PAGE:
81 F3d 151 Rosen v. Prince George's Board of Education

81 F.3d 151

Frances ROSEN, Estate of; Bonnie Sands, as personal
representative and individually; Lillian
Rosenfield, as personal representative
and individually, Plaintiffs-Appellants,
Superintendent of Schools for Prince George's County
Maryland; Ridgecrest Elementary School; M. Christel Cady,
Principal, Ridgecrest Elementary School, Defendants-Appellees.

No. 95-1262.

United States Court of Appeals, Fourth Circuit.

Submitted: Feb. 27, 1996.
Decided: March 21, 1996.

NOTICE: Fourth Circuit Local Rule 36(c) states that citation of unpublished dispositions is disfavored except for establishing res judicata, estoppel, or the law of the case and requires service of copies of cited unpublished dispositions of the Fourth Circuit.

Robert W. Mance, MUNDY, HOLT & MANCE, Washington, D.C., for Appellant. Andrew W. Nussbaum, Roger C. Thomas, REICHELT, NUSSBAUM, LAPLACA & MILLER, Greenbelt, Maryland, for Appellees.

Before HALL and MICHAEL, Circuit Judges, and PHILLIPS, Senior Circuit Judge.



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Frances Rosen taught at Ridgecrest School in Prince George's County, Maryland, from 1981 until 1985. In April 1984, unencapsulated asbestos fibers were found in various locations in the school. In April 1993, Rosen was diagnosed with mesothelioma cancer of the lungs. She died in March 1994.


Rosen's sister and mother filed this action, claiming violations of Rosen's civil rights and wrongful death. The district court granted Defendants' motion to dismiss the complaint, and Plaintiffs appealed. We affirm the district court's ruling.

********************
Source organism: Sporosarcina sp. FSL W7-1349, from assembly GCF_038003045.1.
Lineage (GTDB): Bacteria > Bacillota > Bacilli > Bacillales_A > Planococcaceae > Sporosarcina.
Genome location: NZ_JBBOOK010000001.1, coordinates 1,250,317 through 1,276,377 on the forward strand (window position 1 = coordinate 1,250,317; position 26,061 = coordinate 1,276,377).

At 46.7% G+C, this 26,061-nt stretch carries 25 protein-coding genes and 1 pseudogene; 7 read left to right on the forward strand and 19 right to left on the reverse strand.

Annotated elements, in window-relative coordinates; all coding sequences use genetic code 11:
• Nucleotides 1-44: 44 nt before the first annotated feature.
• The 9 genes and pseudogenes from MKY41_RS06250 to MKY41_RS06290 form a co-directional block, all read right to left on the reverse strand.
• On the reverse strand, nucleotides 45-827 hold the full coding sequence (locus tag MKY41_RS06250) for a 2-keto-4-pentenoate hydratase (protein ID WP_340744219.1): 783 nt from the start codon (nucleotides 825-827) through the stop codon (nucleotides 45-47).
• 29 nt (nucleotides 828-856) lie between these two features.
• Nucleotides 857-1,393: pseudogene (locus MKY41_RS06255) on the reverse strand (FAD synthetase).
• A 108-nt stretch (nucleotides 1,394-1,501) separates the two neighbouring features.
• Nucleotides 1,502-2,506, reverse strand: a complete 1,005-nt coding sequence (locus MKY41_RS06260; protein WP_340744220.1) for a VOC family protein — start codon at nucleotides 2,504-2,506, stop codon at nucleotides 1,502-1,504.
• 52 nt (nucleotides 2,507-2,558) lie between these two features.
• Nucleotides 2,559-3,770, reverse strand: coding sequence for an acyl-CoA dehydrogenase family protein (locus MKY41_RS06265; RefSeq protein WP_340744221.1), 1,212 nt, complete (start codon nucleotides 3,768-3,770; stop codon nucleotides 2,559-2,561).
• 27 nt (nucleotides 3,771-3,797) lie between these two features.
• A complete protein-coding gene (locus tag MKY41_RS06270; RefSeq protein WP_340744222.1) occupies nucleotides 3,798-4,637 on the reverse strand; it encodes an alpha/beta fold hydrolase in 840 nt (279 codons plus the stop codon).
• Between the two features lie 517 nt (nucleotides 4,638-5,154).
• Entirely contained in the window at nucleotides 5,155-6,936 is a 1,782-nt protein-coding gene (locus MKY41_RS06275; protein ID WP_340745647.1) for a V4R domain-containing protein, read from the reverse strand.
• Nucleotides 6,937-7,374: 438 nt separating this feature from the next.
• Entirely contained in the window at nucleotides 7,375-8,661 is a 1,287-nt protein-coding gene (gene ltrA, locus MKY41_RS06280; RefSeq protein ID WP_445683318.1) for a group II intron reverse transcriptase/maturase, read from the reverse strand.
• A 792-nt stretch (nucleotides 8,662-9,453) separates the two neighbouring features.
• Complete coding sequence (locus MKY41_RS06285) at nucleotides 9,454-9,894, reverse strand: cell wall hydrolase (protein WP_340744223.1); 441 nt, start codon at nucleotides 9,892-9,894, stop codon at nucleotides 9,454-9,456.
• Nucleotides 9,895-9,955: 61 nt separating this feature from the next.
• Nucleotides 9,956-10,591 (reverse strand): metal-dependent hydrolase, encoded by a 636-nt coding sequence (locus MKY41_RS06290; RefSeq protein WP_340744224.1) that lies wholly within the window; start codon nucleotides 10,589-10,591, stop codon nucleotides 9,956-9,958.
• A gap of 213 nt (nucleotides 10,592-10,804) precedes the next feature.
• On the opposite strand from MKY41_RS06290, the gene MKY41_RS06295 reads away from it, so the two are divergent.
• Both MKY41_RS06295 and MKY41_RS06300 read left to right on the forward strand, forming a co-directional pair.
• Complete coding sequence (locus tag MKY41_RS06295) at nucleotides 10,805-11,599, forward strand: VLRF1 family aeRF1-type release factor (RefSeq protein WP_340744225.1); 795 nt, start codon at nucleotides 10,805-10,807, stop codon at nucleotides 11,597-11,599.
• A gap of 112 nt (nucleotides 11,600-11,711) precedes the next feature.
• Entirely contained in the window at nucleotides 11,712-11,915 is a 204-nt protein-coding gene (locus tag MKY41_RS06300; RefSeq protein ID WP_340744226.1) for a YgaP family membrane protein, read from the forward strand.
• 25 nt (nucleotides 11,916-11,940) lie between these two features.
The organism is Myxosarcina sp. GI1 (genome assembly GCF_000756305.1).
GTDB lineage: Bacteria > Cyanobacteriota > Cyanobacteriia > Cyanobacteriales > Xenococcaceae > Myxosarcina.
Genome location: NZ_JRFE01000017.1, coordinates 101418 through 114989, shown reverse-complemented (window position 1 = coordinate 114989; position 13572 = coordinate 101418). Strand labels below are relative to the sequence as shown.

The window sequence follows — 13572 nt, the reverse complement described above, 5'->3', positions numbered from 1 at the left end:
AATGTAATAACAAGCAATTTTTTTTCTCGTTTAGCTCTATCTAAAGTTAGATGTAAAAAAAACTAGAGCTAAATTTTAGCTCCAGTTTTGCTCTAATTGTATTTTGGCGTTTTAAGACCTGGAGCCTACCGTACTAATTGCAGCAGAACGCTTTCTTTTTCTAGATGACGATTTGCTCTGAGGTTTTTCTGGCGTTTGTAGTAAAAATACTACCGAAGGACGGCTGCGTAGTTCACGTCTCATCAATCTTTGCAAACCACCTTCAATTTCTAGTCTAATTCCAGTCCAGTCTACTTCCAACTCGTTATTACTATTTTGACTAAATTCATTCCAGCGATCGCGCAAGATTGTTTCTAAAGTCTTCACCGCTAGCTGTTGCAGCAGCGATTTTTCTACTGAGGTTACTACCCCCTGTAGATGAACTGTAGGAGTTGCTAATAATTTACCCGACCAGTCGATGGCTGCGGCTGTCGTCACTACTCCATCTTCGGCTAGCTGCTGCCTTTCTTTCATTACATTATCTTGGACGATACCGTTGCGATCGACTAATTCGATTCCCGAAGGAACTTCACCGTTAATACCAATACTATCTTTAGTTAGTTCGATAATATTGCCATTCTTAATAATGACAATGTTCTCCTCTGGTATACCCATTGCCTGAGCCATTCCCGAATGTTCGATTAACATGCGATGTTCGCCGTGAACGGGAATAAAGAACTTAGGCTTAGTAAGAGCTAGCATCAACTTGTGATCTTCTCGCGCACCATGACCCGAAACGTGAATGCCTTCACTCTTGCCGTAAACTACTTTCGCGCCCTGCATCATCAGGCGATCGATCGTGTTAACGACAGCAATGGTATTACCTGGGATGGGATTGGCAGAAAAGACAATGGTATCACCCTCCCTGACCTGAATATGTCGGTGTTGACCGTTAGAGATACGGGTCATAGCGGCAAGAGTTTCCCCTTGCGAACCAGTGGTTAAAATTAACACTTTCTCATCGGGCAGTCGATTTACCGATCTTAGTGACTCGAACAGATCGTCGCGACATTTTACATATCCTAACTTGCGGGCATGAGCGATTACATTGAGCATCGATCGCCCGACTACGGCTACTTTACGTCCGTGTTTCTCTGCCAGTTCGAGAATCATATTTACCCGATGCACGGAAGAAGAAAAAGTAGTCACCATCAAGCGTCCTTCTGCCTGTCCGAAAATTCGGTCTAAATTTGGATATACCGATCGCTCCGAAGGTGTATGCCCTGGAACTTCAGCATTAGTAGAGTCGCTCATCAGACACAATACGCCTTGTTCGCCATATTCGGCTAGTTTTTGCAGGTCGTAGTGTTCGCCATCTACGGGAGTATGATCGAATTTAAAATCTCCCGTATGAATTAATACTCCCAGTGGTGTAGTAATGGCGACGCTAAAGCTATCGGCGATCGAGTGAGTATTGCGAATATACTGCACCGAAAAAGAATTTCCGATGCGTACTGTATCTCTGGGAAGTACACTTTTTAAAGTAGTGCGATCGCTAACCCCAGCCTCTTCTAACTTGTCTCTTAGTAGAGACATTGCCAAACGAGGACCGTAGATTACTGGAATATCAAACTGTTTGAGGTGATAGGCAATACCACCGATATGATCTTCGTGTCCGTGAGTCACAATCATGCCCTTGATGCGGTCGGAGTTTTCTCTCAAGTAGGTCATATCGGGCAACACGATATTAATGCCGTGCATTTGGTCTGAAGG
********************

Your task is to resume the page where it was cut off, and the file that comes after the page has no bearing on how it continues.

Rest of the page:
We review de novo the district court's dismissal under Fed.R.Civ.P. 12(b)(6). Schatz v. Rosenberg, 943 F.2d 485, 489 (4th Cir.1991), cert. denied, 503 U.S. 936 (1992). We must affirm the dismissal if the plaintiffs would not be entitled to relief under any facts which might be proved in support of their claim. Estate Constr. Co. v. Miller & Smith Holding Co., 14 F.3d 213, 217-18 (4th Cir.1994).


Appellants claimed that the conditions in the school violated the Occupational Safety and Health Act (OSHA), 29 U.S.C.A. §§ 651-678 (West 1985 & Supp.1995), and based their civil rights claim, 42 U.S.C. § 1983 (1988), on the alleged violations. But the OSHA statute does not create a private right of action. 29 U.S.C. § 653(b)(4) (1988); Byrd v. Fieldcrest Mills, Inc., 496 F.2d 1323, 1323 (4th Cir.1974). Section 1983 may not be used as a substitute for state tort law. Parratt v. Taylor, 451 U.S. 527, 544 (1981); Baker v. McCollan, 443 U.S. 137, 146 (1979). In addition, Maryland's Workers' Compensation Act, Md. Labor & Emp'nt Code Ann. §§ 9-501 to -510 (1991 & Supp.1995), appears applicable, §§ 9-501, -502. Where the Act applies, it provides an exclusive remedy. § 9-509.


We affirm the decision of the district court. We dispense with oral argument because the facts and legal contentions are adequately presented in the materials before the court and argument would not aid the decisional process.